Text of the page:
Here is the final version cleaned up: -

And here is the tree with four crutches installed although only three are visible from this view though: -

Monday 25 August 2008

Back to black

I have used up all of the 5lbs of ABS that I bought from the RRRF with just a couple of plastic parts left to make to complete my Darwin. I bought 2Kg of ABS from Tempatron but it is too oval to fit my current extruder, so it will have to wait until I build the new extruder for my Darwin. In order to complete that extruder I have had to go back to using HDPE. I always intended to make the filament guide for it out of HDPE anyway, because it is a lot more slippery than ABS, PCL and PLA.

It is quite a while since I did any work with HDPE and I didn't print many modeled objects with it before I switched to ABS, just lots of test blocks. In the meantime I have rebuilt and tweaked my extruder quite a lot and changed the way I do rafts. It took me a few attempts to dial in the parameters to get reasonable print quality.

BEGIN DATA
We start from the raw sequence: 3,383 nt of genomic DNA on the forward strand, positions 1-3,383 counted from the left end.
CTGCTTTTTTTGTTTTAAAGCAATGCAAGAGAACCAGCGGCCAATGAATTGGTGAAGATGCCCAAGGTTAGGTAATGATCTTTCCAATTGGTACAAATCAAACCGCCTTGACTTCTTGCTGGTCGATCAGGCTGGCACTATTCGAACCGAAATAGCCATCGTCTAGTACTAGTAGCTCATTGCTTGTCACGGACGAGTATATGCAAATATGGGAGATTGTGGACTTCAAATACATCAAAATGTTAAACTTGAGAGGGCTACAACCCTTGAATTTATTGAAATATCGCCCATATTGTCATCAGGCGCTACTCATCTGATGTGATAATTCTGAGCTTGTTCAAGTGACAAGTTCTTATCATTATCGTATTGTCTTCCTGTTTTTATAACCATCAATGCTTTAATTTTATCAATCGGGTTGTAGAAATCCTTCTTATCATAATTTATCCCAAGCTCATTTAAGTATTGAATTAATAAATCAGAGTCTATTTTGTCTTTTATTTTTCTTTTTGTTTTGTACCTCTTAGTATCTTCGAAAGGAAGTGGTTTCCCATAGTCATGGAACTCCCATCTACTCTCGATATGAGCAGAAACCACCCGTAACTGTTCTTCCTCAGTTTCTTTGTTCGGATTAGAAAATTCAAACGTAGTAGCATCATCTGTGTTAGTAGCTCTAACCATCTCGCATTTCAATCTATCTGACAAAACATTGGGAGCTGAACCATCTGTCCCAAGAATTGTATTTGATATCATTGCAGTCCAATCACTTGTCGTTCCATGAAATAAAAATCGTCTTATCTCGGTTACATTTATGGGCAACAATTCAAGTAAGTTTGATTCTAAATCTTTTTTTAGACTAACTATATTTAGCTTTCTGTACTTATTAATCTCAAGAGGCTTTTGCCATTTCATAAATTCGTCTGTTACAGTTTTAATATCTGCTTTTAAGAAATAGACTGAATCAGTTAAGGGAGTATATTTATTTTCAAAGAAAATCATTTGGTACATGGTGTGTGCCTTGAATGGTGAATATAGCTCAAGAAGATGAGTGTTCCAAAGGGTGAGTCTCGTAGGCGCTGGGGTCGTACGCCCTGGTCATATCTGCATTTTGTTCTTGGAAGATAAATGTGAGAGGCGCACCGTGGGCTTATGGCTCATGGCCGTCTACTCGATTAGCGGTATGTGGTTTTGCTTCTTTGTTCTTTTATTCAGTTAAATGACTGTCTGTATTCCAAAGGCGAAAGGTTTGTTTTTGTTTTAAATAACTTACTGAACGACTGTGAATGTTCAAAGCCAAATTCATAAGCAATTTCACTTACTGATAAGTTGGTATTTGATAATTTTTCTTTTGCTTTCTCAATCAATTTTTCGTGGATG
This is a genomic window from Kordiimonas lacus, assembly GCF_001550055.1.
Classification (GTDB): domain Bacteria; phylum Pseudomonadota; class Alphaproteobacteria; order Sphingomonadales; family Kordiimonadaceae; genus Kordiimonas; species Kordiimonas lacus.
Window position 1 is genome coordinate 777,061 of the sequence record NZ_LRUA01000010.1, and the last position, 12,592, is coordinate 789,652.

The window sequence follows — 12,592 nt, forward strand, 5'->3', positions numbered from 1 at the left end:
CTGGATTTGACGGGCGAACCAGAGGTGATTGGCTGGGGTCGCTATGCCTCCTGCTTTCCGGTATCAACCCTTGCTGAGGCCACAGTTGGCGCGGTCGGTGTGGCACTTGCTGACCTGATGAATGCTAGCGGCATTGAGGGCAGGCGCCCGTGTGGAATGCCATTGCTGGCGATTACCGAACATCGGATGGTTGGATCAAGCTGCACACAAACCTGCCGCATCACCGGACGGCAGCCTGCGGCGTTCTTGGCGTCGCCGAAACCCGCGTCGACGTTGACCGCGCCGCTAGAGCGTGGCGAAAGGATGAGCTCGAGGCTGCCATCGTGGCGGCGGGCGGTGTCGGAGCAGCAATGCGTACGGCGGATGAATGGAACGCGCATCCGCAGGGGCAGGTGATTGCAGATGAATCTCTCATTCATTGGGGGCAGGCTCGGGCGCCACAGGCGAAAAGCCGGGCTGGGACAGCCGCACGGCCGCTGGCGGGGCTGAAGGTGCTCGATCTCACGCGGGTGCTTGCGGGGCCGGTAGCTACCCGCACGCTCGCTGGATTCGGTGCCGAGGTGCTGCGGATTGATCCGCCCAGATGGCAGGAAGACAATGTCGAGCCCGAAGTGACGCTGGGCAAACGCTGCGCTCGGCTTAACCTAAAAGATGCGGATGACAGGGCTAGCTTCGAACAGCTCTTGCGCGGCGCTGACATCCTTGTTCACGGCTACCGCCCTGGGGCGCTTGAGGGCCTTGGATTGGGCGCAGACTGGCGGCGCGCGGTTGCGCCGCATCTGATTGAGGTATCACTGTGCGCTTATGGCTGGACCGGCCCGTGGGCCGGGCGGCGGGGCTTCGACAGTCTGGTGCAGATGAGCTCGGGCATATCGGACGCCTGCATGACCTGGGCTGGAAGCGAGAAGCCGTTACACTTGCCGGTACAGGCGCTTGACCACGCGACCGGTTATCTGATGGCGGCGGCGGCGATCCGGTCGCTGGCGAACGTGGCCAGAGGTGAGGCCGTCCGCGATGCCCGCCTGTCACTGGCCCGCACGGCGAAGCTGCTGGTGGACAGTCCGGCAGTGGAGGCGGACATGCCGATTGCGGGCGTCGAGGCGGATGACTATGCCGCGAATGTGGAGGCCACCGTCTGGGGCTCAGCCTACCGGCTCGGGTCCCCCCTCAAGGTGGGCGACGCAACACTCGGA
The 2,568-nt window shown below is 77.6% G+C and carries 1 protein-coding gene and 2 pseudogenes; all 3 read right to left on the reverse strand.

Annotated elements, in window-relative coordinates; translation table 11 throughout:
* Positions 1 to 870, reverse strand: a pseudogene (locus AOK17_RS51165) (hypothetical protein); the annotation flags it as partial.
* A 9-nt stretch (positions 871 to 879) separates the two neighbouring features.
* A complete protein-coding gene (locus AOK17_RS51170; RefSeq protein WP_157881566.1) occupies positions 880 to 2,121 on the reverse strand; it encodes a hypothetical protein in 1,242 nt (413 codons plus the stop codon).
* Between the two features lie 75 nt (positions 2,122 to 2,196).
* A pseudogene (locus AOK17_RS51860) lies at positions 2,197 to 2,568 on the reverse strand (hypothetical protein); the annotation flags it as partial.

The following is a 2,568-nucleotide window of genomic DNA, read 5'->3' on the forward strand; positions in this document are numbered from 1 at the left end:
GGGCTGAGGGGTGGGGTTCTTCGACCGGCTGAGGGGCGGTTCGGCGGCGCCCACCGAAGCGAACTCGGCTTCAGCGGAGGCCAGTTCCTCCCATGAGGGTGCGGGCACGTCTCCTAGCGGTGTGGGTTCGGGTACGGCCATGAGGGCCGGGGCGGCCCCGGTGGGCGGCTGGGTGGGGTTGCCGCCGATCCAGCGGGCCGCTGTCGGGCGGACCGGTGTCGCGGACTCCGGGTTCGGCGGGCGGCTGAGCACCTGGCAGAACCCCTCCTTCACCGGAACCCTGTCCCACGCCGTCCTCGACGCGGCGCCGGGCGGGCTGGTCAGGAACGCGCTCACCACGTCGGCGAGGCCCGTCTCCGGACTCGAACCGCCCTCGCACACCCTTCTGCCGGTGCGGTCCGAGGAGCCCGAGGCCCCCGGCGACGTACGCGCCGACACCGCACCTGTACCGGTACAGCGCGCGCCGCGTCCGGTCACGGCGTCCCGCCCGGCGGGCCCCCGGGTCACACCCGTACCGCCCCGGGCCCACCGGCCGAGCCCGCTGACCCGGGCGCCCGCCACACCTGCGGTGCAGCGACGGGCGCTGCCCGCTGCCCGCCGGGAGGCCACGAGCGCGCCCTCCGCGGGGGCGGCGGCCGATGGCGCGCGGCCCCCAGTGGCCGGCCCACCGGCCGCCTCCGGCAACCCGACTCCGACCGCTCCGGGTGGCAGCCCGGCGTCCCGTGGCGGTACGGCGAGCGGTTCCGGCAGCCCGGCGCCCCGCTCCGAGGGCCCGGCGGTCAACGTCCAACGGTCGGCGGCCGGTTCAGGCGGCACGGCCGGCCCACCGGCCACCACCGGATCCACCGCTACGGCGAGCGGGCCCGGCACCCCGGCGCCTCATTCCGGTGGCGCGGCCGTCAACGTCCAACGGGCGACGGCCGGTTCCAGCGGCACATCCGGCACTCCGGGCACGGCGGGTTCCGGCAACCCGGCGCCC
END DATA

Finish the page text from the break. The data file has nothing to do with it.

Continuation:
In the end the result is not bad. The object on the far right is an ABS version, the one next to it is the best HDPE version.

The test piece is an alternative solution to the problem Vik mentions here: new-x-carriage-hot-off-reprap.

It replaces the y-belt clamp that holds a piece of filament (which carries the cables to the extruder) and also provides the bearing surface missing from the "no support" version of the Darwin x-carriage. You can see the gap above the bar created by the teardrop shaped hole below: -

Here is the new HDPE piece installed: -

It also fixes the fact that the screw hole pitch of the belt clamp does not match the holes in the carriage. HDPE is very good for making bearings so I intend to remake all the bearing inserts in it when the ABS ones wear out.

The first thing to do is get the raft temperature correct to make it stick, but still be peelable from the chopping board. I start with the temperature at a value I know will be too low and go up in steps of 10°C until it sticks enough, but not too much.